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Otis Redding

Born on 9/9/41 in Dawson, GA. Killed in a plane crash in Lake Monona in Madison, Wisconsin on 12/10/67. Soul singer/songwriter/producer/pianist. Sang duets with Carla Thomas. Inducted into the Rock and Roll Hall of Fame in 1989.

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The definition of a rock n' roll singer is Otis Redding.

  • Mar 11, 2011
  • by
Otis Redding is the most underrated live performer. If you want to see the best performance ever by a rock star then check out Redding's appearance at the Monterey Pop festival. Backed up by Booker T and The MGs, Redding gives the hippie crowd a fast paced and electrifying performance. His rendition of Satisfaction, Shake and Respect are truly mind blowing. After watching his uncut performance on youtube I went out and bought a couple of his live albums. I never knew he was such a live wire on stage. When he was firing on all cylinders Otis Redding couldn't be stopped. Before hearing him live, I heard a couple of studio albums and he sounded laid back, soulful and mellow. But live, that's another story.

If you want the definition of a true rock n' roll singer it's Otis Redding.

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review by . October 26, 2010
I was 16 when I first heard Otis Redding and the song was "Dock of the Bay." I knew every word by its second listening. It just spoke to me --     "Look like nothing's gonna change  Everything still remains the same  I can't do what ten people tell me to do  So I guess I'll remain the same, yes    Sittin' here resting my bones  And this loneliness won't leave me alone"    I got busy looking for my …
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One of the most influential soul singers of the 1960s, Otis Redding exemplified to many listeners the power of Southern "deep soul" — hoarse, gritty vocals, brassy arrangements, and an emotional way with both party tunes and aching ballads. He was also the most consistent exponent of the Stax sound, cutting his records at the Memphis label/studios that did much to update R&B into modern soul. His death at the age of 26 was tragic not just because he seemed on the verge of breaking through to a wide pop audience (which he would indeed do with his posthumous number one single "[Sittin' On] The Dock of the Bay"). It was also unfortunate because, as "Dock of the Bay" demonstrated, he was also at a point of artistic breakthrough in terms of the expression and sophistication of his songwriting and singing.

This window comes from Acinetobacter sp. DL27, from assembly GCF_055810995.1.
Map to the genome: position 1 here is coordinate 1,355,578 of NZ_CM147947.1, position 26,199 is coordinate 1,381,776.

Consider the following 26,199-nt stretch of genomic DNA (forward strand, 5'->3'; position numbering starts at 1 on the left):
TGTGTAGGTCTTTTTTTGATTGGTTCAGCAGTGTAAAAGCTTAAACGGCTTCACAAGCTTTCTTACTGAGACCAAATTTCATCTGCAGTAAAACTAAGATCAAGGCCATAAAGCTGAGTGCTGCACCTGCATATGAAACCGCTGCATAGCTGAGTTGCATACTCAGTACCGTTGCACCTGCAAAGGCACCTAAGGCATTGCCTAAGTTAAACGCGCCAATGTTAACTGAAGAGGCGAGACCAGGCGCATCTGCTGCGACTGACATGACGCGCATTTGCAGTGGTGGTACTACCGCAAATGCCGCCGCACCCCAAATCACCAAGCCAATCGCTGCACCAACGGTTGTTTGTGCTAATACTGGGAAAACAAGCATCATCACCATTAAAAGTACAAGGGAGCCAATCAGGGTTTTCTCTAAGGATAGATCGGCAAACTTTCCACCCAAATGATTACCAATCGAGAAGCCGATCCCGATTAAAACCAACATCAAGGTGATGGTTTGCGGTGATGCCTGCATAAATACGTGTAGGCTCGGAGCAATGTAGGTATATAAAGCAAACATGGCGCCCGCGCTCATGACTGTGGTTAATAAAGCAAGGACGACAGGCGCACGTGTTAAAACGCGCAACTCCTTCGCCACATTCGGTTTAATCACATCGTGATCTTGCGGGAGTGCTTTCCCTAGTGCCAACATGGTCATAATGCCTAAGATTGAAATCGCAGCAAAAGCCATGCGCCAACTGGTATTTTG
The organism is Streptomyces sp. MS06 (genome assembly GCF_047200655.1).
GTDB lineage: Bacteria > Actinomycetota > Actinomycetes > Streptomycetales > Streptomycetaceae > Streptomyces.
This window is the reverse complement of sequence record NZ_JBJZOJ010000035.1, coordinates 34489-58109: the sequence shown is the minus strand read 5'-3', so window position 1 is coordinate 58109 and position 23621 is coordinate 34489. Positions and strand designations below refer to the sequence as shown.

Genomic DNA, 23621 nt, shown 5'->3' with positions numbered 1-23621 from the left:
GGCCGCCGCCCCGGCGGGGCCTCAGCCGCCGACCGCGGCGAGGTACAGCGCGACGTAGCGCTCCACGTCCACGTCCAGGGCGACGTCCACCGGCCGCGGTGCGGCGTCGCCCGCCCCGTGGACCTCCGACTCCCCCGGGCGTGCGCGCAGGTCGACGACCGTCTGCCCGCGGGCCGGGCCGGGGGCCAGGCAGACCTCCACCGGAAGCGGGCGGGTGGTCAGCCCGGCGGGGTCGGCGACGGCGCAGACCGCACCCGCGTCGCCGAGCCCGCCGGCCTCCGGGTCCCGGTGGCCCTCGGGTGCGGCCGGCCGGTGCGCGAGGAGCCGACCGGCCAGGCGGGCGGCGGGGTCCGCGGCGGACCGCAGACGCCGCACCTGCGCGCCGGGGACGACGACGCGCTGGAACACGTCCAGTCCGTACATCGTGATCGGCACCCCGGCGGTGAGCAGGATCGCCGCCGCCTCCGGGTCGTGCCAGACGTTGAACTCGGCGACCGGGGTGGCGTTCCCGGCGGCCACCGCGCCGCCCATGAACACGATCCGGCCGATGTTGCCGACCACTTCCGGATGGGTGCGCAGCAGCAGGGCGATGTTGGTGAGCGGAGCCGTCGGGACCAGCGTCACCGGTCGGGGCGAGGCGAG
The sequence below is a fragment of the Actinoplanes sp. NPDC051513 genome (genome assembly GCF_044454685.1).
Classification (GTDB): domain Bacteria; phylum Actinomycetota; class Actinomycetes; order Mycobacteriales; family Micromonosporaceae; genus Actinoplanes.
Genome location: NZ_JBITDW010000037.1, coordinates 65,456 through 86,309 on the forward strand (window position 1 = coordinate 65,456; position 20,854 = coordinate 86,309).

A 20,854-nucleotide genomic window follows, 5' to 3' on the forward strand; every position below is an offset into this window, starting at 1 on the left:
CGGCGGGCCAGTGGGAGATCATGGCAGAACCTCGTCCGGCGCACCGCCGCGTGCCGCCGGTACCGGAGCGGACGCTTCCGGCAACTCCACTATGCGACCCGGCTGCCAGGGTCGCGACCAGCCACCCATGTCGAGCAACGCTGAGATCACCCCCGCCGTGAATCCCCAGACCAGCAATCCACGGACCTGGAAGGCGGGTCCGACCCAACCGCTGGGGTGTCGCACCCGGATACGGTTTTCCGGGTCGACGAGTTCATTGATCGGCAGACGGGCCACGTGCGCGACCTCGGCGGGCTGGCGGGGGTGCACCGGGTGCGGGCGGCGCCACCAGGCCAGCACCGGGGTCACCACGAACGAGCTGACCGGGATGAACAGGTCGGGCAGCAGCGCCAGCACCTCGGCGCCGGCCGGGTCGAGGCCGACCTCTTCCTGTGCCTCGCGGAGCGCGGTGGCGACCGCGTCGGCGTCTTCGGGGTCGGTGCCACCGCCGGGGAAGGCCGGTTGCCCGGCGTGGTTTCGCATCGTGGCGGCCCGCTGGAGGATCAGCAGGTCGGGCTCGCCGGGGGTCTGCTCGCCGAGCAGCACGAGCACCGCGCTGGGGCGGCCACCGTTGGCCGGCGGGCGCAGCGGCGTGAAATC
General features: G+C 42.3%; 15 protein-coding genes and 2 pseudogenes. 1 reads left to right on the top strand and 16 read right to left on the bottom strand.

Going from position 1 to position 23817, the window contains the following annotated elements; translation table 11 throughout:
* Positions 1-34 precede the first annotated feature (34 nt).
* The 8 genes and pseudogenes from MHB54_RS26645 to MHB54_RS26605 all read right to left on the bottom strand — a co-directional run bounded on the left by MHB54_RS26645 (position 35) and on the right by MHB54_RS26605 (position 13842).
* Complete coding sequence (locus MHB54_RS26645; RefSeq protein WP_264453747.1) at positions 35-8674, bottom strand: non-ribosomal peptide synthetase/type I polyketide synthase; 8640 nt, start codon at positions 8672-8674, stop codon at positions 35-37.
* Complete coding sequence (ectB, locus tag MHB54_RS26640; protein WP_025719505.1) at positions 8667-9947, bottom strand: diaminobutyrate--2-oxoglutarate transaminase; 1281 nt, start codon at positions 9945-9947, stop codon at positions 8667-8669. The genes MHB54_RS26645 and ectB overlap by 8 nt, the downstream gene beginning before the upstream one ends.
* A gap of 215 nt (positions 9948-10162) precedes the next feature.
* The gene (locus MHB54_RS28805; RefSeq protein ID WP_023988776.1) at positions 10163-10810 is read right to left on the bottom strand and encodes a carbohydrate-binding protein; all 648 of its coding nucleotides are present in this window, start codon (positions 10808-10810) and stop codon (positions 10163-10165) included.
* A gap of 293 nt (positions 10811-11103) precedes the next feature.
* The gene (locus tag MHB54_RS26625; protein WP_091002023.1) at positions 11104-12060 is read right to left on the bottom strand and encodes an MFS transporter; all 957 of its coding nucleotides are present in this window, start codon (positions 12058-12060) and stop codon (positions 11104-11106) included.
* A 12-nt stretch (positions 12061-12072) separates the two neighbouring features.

Although Redding at his peak was viewed as a consummate, versatile showman, he began his recording career in the early '60s as a Little Richard-styled shouter. The Georgian was working in the band of guitarist Johnny Jenkins at the time, and in 1962 he took advantage of an opportunity to record the ballad "These Arms of Mine" at a Jenkins session. When it became an R&B hit, Redding's solo career was truly on its way, though the hits didn't really start to fly until 1965 and 1966, when "Mr. Pitiful," "I've Been Loving You Too Long," "I Can't Turn You Loose," a cover of the...

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